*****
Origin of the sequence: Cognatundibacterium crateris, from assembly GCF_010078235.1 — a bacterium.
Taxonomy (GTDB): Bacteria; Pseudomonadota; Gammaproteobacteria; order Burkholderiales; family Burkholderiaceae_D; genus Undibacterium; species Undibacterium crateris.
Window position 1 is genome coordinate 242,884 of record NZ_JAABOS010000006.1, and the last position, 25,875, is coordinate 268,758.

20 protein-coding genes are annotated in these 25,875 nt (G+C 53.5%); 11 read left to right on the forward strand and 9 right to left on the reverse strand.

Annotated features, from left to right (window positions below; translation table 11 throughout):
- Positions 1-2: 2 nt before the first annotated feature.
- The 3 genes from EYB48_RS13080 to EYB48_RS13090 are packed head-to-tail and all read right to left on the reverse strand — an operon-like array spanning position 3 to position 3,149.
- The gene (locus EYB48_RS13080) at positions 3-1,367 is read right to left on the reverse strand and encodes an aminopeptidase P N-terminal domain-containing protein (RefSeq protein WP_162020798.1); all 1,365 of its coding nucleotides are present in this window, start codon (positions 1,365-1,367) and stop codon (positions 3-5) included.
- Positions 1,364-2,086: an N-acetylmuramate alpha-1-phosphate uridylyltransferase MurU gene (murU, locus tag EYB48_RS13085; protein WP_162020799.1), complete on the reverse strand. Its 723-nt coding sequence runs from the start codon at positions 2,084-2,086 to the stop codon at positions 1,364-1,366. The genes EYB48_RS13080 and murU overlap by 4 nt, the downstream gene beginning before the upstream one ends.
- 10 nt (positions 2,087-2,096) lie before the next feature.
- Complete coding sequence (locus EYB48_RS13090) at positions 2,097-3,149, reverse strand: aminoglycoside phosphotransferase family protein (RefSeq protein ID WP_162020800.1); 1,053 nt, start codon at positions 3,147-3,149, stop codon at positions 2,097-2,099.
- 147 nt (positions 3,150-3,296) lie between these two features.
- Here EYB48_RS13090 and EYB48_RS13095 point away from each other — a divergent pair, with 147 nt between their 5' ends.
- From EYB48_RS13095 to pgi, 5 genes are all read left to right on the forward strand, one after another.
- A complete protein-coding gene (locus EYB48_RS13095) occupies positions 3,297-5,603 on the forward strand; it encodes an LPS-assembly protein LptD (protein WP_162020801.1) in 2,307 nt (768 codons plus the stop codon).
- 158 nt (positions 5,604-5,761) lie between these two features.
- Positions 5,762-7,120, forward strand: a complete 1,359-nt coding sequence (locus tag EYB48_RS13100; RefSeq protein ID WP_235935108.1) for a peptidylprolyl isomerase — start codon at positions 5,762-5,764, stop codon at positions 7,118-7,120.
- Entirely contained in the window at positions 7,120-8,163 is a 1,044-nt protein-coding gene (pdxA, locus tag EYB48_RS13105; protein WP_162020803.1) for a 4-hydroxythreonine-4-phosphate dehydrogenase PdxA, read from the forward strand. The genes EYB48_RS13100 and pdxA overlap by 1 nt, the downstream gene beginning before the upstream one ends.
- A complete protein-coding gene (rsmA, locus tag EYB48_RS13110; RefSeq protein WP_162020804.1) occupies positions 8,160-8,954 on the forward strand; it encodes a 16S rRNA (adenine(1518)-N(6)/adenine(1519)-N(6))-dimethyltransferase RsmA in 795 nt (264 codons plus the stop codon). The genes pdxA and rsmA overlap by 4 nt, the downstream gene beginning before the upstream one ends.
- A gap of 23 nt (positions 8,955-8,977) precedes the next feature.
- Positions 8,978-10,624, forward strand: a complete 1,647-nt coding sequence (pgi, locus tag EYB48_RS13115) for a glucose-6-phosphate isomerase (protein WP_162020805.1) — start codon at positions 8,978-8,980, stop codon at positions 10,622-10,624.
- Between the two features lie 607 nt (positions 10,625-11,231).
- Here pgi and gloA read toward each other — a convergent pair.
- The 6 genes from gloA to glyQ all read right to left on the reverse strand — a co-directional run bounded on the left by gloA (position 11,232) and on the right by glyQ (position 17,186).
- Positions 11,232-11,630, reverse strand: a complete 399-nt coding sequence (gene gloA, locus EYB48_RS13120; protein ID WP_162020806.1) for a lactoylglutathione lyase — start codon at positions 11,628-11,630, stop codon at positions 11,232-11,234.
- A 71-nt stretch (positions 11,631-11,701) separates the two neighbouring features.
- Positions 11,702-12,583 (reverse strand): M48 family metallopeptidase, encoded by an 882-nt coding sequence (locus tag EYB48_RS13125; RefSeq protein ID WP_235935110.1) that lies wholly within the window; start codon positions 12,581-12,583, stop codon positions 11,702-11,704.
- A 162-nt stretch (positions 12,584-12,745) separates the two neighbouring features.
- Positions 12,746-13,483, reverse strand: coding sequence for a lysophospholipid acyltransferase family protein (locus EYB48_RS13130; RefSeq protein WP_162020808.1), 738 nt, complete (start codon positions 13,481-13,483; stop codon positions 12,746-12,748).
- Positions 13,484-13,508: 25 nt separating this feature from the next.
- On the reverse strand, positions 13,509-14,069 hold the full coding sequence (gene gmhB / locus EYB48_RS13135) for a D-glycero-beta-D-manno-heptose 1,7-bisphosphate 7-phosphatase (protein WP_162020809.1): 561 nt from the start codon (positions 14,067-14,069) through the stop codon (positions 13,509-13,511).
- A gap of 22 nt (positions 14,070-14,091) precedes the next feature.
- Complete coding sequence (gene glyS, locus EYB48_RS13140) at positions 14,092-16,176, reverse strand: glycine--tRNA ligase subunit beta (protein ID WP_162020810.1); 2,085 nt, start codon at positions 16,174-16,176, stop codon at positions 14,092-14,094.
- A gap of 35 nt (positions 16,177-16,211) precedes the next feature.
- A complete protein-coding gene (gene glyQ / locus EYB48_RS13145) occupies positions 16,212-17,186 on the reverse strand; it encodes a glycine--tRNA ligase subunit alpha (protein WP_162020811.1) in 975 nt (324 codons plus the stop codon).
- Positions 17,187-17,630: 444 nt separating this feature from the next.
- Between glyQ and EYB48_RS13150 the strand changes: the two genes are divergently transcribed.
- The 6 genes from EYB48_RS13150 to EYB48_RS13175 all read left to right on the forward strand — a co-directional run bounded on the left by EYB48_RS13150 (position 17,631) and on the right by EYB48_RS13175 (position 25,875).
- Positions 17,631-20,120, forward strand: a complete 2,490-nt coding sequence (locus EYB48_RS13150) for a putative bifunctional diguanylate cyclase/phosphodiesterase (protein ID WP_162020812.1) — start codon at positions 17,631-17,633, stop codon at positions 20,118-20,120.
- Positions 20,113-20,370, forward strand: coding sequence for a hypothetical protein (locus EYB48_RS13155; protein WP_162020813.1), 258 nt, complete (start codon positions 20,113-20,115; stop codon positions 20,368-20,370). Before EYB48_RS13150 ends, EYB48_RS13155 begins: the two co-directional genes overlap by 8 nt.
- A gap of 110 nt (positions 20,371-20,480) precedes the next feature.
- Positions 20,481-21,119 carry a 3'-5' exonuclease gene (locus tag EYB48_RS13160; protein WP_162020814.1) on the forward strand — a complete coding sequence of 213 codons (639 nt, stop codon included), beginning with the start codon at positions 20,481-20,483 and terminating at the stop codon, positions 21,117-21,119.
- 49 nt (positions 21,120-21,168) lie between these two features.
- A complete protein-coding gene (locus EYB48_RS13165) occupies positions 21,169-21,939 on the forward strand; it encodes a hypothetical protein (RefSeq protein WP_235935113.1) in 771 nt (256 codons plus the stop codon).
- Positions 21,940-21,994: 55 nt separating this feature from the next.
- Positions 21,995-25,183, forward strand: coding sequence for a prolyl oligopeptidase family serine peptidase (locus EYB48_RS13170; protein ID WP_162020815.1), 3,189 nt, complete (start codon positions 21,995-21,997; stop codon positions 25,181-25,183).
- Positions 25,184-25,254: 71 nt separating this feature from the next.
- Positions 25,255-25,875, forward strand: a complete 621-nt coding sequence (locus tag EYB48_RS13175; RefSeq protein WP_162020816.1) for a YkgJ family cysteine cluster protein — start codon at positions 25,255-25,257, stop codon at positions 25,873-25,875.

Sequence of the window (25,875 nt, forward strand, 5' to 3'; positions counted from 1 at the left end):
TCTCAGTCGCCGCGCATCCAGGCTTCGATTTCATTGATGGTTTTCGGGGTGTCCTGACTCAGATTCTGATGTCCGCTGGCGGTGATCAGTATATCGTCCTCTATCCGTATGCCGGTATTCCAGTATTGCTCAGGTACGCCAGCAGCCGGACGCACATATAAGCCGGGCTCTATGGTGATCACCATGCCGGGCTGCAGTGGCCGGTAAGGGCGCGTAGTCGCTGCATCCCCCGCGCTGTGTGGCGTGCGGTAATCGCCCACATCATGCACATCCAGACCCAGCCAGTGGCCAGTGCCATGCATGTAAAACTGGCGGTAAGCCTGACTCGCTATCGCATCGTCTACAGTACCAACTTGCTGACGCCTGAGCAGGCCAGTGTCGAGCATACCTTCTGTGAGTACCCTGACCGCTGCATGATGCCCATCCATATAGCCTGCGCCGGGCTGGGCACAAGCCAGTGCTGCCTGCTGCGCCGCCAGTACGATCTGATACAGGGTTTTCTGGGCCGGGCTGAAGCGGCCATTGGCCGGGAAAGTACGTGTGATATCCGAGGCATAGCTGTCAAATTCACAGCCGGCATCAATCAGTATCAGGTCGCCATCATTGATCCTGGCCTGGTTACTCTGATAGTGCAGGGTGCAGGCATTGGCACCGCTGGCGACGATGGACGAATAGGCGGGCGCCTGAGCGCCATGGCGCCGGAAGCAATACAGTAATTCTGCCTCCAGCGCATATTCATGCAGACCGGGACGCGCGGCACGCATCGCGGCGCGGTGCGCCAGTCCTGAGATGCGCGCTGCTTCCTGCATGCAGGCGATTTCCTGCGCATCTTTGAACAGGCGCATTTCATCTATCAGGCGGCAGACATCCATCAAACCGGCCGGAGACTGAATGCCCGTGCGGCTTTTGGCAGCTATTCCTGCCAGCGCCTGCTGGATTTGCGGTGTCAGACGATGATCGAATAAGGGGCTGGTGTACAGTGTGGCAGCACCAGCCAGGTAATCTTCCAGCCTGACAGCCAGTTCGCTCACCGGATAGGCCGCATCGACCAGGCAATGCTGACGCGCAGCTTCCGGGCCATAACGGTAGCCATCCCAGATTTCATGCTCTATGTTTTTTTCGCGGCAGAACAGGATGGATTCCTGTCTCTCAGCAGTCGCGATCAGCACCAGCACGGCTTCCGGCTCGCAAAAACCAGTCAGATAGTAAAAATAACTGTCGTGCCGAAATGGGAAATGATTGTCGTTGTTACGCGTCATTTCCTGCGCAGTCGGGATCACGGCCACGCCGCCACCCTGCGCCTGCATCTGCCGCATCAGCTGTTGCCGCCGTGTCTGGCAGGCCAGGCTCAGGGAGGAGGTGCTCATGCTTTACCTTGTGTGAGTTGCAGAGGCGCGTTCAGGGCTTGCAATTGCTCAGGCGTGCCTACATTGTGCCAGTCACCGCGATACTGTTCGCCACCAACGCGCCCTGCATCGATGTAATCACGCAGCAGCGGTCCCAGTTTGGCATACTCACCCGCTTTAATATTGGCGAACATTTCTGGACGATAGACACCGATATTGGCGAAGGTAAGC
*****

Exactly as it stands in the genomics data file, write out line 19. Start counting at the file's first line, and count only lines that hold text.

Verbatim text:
- A complete protein-coding gene (rsmA, locus tag EYB48_RS13110; RefSeq protein WP_162020804.1) occupies positions 8,160-8,954 on the forward strand; it encodes a 16S rRNA (adenine(1518)-N(6)/adenine(1519)-N(6))-dimethyltransferase RsmA in 795 nt (264 codons plus the stop codon). The genes pdxA and rsmA overlap by 4 nt, the downstream gene beginning before the upstream one ends.